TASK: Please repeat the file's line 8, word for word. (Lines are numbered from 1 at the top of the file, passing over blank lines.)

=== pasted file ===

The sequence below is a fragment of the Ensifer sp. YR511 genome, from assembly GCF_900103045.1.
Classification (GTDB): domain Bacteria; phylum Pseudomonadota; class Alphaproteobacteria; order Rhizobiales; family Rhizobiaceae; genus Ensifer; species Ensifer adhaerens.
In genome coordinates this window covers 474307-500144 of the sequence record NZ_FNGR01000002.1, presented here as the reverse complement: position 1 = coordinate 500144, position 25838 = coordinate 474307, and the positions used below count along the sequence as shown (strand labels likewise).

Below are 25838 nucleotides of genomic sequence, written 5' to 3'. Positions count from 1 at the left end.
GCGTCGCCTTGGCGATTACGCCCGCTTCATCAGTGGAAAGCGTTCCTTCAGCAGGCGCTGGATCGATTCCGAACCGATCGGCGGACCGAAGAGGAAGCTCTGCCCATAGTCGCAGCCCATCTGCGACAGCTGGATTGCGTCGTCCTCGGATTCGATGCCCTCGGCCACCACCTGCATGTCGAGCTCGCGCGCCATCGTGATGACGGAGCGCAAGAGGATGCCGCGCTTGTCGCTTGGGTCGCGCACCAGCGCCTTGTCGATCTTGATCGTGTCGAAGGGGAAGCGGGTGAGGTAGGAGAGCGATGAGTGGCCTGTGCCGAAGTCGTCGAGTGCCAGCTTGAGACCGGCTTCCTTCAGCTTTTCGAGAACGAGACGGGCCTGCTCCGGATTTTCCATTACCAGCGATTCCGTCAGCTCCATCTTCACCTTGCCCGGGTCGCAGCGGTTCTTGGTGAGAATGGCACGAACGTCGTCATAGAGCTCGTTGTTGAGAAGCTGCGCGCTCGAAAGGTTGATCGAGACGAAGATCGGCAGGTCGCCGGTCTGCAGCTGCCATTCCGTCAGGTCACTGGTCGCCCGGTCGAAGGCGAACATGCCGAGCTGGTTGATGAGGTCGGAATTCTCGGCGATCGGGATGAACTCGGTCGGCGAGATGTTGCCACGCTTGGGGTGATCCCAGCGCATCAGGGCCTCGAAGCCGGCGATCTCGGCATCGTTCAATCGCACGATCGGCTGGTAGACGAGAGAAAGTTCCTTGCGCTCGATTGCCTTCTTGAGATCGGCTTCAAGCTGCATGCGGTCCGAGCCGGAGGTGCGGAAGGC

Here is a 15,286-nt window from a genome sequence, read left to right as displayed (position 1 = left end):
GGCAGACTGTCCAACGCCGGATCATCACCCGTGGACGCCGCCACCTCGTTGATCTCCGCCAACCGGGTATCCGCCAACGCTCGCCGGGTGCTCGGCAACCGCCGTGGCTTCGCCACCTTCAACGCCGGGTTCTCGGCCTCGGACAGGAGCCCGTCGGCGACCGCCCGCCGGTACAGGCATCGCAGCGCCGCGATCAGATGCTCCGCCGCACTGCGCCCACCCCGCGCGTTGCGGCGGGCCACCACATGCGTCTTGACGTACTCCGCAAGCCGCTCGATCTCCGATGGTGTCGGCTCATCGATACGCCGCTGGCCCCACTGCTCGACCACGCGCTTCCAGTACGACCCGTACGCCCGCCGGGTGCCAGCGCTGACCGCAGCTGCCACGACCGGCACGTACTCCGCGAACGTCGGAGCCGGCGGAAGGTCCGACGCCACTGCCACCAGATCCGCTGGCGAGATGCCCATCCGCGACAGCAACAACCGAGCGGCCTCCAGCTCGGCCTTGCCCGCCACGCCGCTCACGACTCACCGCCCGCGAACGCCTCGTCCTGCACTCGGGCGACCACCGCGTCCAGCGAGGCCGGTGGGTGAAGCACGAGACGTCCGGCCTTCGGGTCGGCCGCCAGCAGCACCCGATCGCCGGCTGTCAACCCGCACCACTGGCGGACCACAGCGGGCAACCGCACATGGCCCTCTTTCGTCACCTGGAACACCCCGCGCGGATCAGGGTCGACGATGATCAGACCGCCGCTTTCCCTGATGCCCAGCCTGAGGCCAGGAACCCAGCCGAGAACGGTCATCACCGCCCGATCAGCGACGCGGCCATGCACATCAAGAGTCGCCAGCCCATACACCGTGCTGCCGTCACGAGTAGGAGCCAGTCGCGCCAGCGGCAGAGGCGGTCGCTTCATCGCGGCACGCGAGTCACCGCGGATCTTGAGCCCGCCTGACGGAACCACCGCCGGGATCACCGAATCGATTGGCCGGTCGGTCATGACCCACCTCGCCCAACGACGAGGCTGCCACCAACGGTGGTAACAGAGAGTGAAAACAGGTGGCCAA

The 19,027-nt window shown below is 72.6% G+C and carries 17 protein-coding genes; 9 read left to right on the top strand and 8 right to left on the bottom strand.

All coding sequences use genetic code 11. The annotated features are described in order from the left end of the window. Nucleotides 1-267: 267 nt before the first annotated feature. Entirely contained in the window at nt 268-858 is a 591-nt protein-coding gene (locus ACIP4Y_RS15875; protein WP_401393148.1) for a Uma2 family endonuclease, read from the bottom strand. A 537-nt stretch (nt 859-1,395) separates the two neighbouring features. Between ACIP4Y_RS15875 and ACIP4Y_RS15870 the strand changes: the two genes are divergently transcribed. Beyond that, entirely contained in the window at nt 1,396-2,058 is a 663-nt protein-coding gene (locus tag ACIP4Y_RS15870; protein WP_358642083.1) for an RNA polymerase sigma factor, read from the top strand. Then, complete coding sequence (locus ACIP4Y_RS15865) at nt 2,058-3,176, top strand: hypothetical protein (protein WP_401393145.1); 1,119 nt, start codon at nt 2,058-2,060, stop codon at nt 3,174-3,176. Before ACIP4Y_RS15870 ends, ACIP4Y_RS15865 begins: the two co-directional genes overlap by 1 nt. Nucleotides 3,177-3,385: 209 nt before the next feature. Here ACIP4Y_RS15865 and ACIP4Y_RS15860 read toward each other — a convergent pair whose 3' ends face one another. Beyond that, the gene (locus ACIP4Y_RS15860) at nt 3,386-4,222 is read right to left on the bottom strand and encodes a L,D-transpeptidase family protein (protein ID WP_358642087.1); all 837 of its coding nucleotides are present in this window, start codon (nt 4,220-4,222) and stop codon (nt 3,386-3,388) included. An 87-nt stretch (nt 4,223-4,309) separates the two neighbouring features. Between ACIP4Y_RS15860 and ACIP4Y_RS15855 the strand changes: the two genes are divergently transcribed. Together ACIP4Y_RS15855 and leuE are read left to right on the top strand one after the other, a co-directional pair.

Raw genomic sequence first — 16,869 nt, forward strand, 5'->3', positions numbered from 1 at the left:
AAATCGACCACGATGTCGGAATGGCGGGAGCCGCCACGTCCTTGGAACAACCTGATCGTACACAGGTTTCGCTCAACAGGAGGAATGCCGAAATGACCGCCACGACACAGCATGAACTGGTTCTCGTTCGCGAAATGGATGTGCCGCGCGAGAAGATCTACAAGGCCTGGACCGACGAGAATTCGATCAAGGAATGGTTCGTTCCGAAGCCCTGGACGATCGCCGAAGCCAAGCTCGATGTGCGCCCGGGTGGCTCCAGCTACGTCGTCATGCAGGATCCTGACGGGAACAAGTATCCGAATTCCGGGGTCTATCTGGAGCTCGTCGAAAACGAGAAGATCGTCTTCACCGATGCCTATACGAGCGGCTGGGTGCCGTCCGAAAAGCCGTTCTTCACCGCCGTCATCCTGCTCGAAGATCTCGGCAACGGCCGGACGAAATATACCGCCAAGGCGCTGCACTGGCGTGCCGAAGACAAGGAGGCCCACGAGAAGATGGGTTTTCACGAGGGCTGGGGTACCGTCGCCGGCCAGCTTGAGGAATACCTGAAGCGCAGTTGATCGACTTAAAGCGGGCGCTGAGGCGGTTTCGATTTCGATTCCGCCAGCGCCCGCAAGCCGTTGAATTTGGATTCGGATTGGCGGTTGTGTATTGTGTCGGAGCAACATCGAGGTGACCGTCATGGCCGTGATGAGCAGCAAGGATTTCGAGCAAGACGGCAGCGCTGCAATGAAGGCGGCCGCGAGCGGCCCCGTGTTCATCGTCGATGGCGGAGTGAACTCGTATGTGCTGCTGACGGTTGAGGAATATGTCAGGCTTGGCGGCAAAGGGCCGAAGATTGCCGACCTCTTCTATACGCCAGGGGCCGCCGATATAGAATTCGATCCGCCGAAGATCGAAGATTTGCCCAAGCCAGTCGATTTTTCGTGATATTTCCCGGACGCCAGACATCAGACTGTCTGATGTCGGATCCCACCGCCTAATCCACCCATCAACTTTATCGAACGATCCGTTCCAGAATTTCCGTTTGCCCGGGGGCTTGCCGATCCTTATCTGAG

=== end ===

The 19,027-nt window shown below is 72.6% G+C and carries 17 protein-coding genes; 9 read left to right on the top strand and 8 right to left on the bottom strand.